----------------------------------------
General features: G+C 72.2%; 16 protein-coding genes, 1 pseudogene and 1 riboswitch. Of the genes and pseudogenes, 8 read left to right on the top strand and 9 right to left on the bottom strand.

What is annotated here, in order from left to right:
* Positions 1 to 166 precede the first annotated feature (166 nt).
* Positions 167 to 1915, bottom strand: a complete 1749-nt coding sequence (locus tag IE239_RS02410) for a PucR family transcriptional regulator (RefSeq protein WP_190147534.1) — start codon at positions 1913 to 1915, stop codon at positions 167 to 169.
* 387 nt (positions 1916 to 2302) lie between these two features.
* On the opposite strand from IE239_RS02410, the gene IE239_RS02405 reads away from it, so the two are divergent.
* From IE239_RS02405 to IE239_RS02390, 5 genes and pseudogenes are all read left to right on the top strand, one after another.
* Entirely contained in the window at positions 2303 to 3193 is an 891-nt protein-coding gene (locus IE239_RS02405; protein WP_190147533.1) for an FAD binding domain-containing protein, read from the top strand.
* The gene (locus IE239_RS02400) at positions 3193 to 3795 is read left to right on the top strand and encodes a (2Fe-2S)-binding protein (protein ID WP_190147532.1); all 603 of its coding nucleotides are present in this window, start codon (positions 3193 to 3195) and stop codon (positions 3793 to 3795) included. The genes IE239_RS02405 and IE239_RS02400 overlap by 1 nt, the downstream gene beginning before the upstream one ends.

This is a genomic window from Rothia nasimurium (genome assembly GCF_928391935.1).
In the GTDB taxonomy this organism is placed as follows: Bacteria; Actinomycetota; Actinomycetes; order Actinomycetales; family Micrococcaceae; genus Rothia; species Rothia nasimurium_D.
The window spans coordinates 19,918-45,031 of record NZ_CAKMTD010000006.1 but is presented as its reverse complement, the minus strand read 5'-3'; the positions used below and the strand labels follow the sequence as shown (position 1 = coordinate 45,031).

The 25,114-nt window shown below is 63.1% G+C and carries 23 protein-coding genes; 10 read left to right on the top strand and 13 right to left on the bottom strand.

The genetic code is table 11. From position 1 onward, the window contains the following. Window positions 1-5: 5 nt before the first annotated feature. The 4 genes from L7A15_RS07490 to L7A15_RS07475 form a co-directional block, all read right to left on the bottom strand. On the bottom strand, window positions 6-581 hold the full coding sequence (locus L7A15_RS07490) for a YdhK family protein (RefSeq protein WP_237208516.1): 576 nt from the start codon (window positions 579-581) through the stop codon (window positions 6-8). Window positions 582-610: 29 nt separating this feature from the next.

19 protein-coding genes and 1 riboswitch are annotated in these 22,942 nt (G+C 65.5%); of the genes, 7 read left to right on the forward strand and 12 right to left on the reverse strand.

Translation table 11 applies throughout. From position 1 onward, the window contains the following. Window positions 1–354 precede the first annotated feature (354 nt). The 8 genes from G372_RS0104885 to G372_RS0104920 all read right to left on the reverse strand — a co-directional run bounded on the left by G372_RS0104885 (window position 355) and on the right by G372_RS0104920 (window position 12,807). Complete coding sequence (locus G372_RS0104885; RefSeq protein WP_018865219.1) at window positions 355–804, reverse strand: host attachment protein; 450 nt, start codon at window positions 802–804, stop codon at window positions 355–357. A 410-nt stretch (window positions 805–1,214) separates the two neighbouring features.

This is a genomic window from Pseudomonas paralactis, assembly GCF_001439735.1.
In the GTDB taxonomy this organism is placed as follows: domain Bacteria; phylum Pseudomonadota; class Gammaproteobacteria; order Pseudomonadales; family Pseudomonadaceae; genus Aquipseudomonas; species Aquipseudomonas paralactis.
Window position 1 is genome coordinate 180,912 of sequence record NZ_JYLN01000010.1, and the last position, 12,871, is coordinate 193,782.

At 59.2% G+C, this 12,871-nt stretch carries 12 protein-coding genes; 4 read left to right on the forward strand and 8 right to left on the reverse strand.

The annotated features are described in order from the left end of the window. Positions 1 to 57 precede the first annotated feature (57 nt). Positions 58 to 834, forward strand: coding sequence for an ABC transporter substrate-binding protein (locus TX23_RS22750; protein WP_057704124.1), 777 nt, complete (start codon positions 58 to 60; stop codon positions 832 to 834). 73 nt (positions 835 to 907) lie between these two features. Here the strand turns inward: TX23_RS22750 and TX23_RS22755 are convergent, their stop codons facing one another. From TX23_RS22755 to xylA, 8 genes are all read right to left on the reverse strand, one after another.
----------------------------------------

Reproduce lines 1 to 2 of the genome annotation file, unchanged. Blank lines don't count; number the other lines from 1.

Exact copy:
General features: G+C 72.2%; 16 protein-coding genes, 1 pseudogene and 1 riboswitch. Of the genes and pseudogenes, 8 read left to right on the top strand and 9 right to left on the bottom strand.

What is annotated here, in order from left to right: